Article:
This sent a chill down my spine. For services like Yahoo!, AOL, and Google, the username and password for your IM service also gives access to your email, your public and private photo albums, your calendar, your address book, and in some cases your billing information and other personal data. This is not information that anyone should hand over very easily.

Knowing full well that most consumers aren’t as jaded and suspicious as me, I took a quick spin through Meebo’s About Us section of their website and learned that if I signed up, the keys to my online realm would be under the care of people like “Biz Guy,” Mr. Sparkle, an Abraham Lincoln re-enactor, and someone called “Server Chick,” who “just quit her day job.”

The site also provided a link for something called “privacy principles,” which stated that while the company is very committed to security, “we’re not all the way there yet.”

Ironically, those candid revelations make Meebo among the most honest and forthright of all the Web 2.0 start-ups regarding the risks arising from such experiments in openness and wide-eyed trust.

Looming Disaster

While start-ups like Meebo are busily creating new possibilities for privacy and security disasters, the established Internet companies are also rushing headlong into their own potential problems. Among them is the current front-runner for my “Greatest Looming Web 2.0 Disaster Award”: the new API for the Yahoo! Mail service.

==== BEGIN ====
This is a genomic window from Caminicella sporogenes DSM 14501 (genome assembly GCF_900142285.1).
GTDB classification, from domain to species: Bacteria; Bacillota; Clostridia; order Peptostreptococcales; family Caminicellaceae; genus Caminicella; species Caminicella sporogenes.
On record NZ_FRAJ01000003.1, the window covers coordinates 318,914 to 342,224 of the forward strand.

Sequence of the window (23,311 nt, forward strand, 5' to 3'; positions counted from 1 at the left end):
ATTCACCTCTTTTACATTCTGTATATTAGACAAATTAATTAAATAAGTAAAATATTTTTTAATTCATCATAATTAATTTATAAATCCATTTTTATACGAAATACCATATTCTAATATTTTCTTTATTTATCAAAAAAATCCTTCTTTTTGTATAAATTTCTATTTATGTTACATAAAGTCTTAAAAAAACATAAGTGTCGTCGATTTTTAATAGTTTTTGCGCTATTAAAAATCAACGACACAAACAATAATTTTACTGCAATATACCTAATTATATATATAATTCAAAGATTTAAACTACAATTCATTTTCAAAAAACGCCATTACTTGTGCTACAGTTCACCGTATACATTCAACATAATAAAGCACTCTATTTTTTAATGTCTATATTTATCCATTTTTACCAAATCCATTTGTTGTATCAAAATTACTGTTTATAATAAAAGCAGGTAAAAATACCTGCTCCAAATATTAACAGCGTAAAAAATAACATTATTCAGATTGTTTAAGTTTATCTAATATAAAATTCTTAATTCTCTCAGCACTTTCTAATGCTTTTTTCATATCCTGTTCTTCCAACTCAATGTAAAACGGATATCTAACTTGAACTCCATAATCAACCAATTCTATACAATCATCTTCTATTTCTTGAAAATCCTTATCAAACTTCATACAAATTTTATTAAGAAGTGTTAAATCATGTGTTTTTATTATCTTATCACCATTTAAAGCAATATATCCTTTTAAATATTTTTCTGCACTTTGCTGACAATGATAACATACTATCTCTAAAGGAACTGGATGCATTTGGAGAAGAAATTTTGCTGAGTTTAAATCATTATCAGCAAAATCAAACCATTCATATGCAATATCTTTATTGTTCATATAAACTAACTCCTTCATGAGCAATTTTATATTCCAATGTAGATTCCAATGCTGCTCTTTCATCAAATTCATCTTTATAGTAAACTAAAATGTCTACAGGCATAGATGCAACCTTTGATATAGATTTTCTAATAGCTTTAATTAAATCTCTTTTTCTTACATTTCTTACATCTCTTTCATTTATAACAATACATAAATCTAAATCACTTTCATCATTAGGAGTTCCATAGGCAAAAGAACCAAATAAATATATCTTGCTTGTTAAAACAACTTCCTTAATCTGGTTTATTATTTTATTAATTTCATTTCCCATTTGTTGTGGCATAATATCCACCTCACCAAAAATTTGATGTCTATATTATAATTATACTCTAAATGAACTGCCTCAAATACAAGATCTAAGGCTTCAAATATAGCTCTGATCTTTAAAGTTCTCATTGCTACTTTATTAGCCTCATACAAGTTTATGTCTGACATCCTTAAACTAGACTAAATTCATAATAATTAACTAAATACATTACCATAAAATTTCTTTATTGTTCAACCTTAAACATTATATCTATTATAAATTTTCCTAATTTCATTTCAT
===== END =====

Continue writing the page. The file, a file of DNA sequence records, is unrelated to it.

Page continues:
Earlier this month, Yahoo! announced that they were opening up their mail system to third-party developers who want to create applications that incorporate access to users’ Yahoo! email accounts. By utilizing the API, which reportedly includes an updated user login and authentication process, any developer can add the ability for users to send and receive email messages via their existing Yahoo! Mail account from within that developer’s proprietary application.

The idea is to make it easier for the Web 2.0 development community to integrate Yahoo! Mail into various new and interesting experiences, allowing Yahoo! to be more deeply embedded in the Internet of tomorrow.

But in my mind, the benefits of opening up the system are outweighed by the potential to create even more sophisticated kinds of “man in the middle” hacker attacks and new twists on the growing epidemic of “phishing.”

Phishing is the process by which hackers trick users into providing their usernames and passwords by creating sham versions of websites that masquerade as legitimate. Phishing works because most users aren’t very skeptical or discriminating when they are asked to log into their email, online banking account, eBay or PayPal account, or other online service.

Even if there is a way to secure the login process and to make it less susceptible to being replicated by phishers, there’s still the matter of ill-intentioned application developers.